The case is a reminder of just how much power a three-person international panel can wield over national tax policy, allowing them to take vast quantities of money from Russian taxpayers and put it into the hands of private shareholders. It is also notable for the methods by which the panel arrived at this extraordinary sum. The number represents a portion of the money the shareholders were held to have lost through sales of oil that would have been extracted between 2004 and 2011, had Yukos not been bankrupted first.

In other words, the panel ruled that between 2004 and 2011, with greenhouse gas emissions rising at record rates worldwide, those who had played a part in environmental destruction (and profited from it) should nevertheless be compensated to the tune for not having been free to produce more greenhouse gasses.

Put like this the ruling seems bizarre, but as any lawyer will tell you the panel was only ruling on the issues as presented. Both Yukos and Russia recommended the panel follow the indexed market price for oil and gas in Russia over the period, which generally rose. The overwhelming public interest in stemming climate change was absent from the proceedings and from the court’s calculations. The human, social, environmental costs were irrelevant or, as economists like to say, “externalised”.

International trade law

Unfortunately, the same problem also afflicts other areas of international law. One obvious policy for any state serious about addressing climate change would be to impose low carbon standards on the production of ordinary everyday goods such as meat, mobile phones, and plastics. But if you impose standards on goods at home, you must also impose them on imports or domestic industry will become uncompetitive and suffer.

Does international trade law allow states to impose low-carbon standards on imported goods? The answer is yes and no. A low or zero-carbon import policy is almost certain to violate World Trade Organization (WTO) law. There may be viable policies but they will be time consuming and expensive to design, and there is no guarantee the WTO’s principal court won’t slap down any such policy on a technicality. No country has yet tried.

Why has the WTO not taken more proactive steps to tackle climate change? And why has the estimated $600bn (£382bn) in annual subsidies to fossil fuels never been challenged, while paltry subsidies to support renewable energy technologies have been stopped?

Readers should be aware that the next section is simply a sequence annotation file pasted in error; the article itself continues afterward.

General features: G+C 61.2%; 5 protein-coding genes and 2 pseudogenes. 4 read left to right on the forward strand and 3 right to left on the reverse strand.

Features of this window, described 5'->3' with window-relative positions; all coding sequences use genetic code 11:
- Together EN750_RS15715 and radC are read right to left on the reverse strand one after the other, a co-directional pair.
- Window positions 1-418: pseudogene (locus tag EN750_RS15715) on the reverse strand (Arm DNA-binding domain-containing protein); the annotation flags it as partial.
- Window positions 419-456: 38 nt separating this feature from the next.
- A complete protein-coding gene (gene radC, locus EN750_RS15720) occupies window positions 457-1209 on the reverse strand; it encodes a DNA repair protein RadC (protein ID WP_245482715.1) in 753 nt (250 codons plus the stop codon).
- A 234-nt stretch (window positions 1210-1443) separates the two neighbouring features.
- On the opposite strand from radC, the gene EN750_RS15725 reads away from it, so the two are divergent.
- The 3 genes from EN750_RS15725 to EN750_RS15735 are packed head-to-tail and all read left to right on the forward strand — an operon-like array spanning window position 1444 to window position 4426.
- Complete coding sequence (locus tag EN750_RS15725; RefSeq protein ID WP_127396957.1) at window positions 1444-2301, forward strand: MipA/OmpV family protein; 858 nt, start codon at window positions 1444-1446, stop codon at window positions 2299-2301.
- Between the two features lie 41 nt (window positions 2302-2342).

Human rights law

Given the self-evident harms inflicted by climate change on internationally protected human rights to health, food, water, shelter and to life itself, one might expect human rights law to provide a viable route to mount a challenge. But this has proved complicated. Many of the principal victims of climate change do not live in the countries where emissions are highest, a key feature of climate injustice. This makes it difficult or impossible to sue.

Where people directly affected by the changing climate already live in high-emitting countries such as the US, Canada, Australia or the European nations, human rights may yet provide some effective relief. Litigation is beginning to happen in some of these places, but there are still significant hurdles.

As regards harm to the climate, courts are faced with lengthy and complicated causal chains that appear at first sight quite unlike the existing case law. Courts need imagination in these cases, but so far they have rarely displayed it.

An International Bar Association report Achieving Justice and Human Rights in an Era of Climate Disruption (pdf) looked at each of these areas in some detail, and at several others: international migration law, environmental law, the law of state responsibility. In each case, the report found that progress in internalising the urgent demands of climate change remained weak or non-existent. Fortunately the report has some solid suggestions for moving us forward.

Stephen Humphreys is associate professor of international law at the London School of Economics and academic advisor to the International Bar Association Presidential Task Force on Climate Change Justice and Human Rights. He was formerly research director at the Geneva-based International Council on Human Rights Policy.